If you’re comfortable with where you are right now – in business, in your role, etc. – I’m quite worried for you. In the past, technology both displaced and created jobs with somewhat of a balance between the two. Today’s world is different; technology is moving much faster and is now just going to start erasing jobs without replacing them with enough to go around.  If you’re not more mindful, there’s a strong possibility that you’ll wake up one day and your industry and role will be entirely irrelevant. Take the Uber example. Do you think the taxi industry had any idea that Uber was lurking around the corner?

By having a coordinated effort between sales and marketing that’s focused on education and specific challenges via created personas, you can educate the client and help them come up with their own conclusion. The bottom line: People hate to get sold on anything, but everybody loves to buy stuff. Like in the movie Inception, you can plant a seed and nurture it until it becomes that person’s idea. Account-based marketing and account-based selling, for instance, have contributed real value to the customer. If you deliver value from the beginning, and give away useful free stuff, even in the form of an informative blog or email, your customers will thank you. Try it.

3. A Sneak Peek into ZoomInfo’s Growth Acceleration Summit

ZoomInfo: Your session at the 2017 Growth Acceleration summit this coming September is titled, “The Missing Link Between Sales and Marketing.” Without giving too much away, please clue us on how to best initiate the first steps to alignment.

Barrows: First, stop relying on tech to solve whatever problem you may have. Second, think about the things that you can do with the resources that you already have to align sales and marketing. Remember, you’re the one responsible for getting marketing and sales on the same page – for helping each team help the other. There’s really no tech out there that can deliver sales and marketing alignment on a silver platter.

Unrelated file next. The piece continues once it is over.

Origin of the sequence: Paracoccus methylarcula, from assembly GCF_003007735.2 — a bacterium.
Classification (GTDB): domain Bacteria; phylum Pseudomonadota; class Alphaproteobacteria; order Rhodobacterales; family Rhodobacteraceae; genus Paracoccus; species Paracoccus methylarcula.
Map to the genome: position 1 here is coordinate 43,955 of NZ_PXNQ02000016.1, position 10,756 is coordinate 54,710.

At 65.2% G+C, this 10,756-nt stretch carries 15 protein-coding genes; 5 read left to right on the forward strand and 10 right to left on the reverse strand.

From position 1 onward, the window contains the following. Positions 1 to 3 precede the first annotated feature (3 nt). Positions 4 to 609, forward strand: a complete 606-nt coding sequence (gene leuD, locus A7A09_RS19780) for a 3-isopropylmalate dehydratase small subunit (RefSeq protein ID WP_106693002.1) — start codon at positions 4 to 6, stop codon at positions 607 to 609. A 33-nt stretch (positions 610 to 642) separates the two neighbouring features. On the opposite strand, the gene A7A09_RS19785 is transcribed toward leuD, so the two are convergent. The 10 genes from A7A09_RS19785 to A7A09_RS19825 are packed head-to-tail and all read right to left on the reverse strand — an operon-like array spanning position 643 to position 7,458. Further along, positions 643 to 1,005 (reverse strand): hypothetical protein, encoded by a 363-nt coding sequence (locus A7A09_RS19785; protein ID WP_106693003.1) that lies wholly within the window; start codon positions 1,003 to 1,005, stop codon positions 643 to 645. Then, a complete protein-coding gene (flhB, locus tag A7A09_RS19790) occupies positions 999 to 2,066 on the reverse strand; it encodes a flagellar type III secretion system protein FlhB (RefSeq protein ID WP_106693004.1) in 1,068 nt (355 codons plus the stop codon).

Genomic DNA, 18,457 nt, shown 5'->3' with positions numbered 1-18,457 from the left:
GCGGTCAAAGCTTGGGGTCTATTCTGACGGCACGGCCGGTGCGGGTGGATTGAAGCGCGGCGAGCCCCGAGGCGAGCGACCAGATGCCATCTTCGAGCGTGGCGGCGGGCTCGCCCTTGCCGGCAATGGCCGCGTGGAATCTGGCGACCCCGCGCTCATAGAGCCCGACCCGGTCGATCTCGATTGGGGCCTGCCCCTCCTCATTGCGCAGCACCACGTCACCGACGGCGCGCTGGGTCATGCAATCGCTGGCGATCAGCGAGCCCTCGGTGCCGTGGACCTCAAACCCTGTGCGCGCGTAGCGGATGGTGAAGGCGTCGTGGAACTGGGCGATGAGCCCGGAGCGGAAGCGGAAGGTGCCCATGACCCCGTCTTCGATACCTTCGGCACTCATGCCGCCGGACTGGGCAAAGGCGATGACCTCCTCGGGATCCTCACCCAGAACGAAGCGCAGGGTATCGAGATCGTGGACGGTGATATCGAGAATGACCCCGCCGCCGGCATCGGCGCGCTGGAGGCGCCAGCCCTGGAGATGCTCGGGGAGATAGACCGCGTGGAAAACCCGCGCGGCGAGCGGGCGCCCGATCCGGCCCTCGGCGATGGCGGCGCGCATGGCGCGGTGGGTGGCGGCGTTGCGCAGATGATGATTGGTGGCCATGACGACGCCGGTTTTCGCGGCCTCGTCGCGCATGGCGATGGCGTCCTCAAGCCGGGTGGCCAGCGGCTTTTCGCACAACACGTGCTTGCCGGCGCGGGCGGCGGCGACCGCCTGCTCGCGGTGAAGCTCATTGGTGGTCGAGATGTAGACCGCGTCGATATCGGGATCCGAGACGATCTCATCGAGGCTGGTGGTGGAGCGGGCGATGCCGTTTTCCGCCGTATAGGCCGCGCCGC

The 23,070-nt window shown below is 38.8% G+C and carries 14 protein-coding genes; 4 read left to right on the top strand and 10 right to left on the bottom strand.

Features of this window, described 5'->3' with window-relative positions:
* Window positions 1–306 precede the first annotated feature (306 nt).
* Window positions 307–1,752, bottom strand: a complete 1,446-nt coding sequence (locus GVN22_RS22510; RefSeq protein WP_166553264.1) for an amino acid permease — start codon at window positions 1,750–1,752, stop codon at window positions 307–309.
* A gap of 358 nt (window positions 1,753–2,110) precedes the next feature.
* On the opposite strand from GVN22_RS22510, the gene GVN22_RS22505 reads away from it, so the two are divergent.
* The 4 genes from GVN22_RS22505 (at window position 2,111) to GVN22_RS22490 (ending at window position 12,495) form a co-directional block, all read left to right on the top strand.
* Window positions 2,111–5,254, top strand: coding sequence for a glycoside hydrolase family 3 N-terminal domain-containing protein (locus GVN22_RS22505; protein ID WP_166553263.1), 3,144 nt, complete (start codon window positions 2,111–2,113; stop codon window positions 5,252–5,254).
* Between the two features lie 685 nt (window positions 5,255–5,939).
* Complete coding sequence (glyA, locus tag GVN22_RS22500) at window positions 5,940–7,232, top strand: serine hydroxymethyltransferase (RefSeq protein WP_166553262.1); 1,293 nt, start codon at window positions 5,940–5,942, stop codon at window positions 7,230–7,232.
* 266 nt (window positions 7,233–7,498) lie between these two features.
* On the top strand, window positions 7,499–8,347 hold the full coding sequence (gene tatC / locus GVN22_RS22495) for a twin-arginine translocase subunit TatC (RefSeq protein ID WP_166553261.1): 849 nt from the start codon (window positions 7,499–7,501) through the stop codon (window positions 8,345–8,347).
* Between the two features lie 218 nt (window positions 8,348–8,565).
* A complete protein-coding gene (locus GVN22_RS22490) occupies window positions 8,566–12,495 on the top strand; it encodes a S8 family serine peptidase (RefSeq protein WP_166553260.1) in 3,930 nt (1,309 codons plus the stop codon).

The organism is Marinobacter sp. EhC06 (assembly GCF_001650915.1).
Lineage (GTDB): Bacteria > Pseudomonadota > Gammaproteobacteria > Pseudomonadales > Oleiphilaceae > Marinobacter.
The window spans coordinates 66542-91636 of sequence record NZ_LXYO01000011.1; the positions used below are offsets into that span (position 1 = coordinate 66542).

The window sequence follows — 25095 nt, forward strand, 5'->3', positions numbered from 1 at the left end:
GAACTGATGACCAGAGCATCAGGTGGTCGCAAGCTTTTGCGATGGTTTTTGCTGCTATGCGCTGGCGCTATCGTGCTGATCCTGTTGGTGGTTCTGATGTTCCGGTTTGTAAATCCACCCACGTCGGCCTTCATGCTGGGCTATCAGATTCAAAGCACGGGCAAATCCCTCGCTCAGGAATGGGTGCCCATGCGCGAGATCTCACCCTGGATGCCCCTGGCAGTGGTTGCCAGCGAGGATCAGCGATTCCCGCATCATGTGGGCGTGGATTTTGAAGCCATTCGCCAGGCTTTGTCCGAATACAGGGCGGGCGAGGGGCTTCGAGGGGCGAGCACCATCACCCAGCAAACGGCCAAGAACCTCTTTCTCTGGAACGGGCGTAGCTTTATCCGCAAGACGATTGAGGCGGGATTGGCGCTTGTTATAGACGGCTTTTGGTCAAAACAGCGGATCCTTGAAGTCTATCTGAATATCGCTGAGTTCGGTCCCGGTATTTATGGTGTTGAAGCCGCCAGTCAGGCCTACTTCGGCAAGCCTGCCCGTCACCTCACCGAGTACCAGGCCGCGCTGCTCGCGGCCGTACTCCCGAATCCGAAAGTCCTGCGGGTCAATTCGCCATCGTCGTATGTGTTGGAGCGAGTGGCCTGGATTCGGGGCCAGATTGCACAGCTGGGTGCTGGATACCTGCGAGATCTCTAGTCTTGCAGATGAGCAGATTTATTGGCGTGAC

We’re living in a world of technology platform overload, so if you’re looking for that quick fix solution, you’re in for a tough time. In reality, the human component is what’s responsible for better alignment. Think about what you can do without additional tech resources; use what you currently have at your disposal (i.e. your phone) to align better and drive better results.

4. Good Advice

ZoomInfo: What piece of advice has proved most significant in your career?

Barrows: The biggest lesson I learned happened soon after I was fired from Staples. Long story short, after I was let go, I reached out to the man who wasn’t my biggest fan at the time – the one responsible for firing me  – and asked him directly to answer a few questions for my own personal and professional development so I could better understand what happened. He was overly gracious with his time and rewarded me with some of the best feedback and insight that I’ve had to this day.

Importantly, when I asked if he would have been open to a similar meeting when I had worked for him, he answered, “yes, why wouldn’t I have been?” He continued with something along the lines of, “what would have been the risk? On the one hand, I could have ripped you apart, and you wouldn’t have wanted to work for me. But if things went differently, the chance of us seeing eye to eye was still there, in which case, don’t you think your career here would have been a little easier?” Of course, it would have been. He was right. The takeaway: If you’re doing the right thing for the right reason, take the risk.

Want to learn more about sales and marketing alignment? Join John Barrows, as well as 25 other experts, at ZoomInfo’s 2017 Growth Acceleration Summit, a two-day B2B event geared toward sales and marketing professionals, on Sept. 13-14 in Boston. John’s session, “The Missing Link Between Sales and Marketing,” presents a specific approach to help align sales and marketing without having to spend any additional money or buy any new technology or tools. Register today.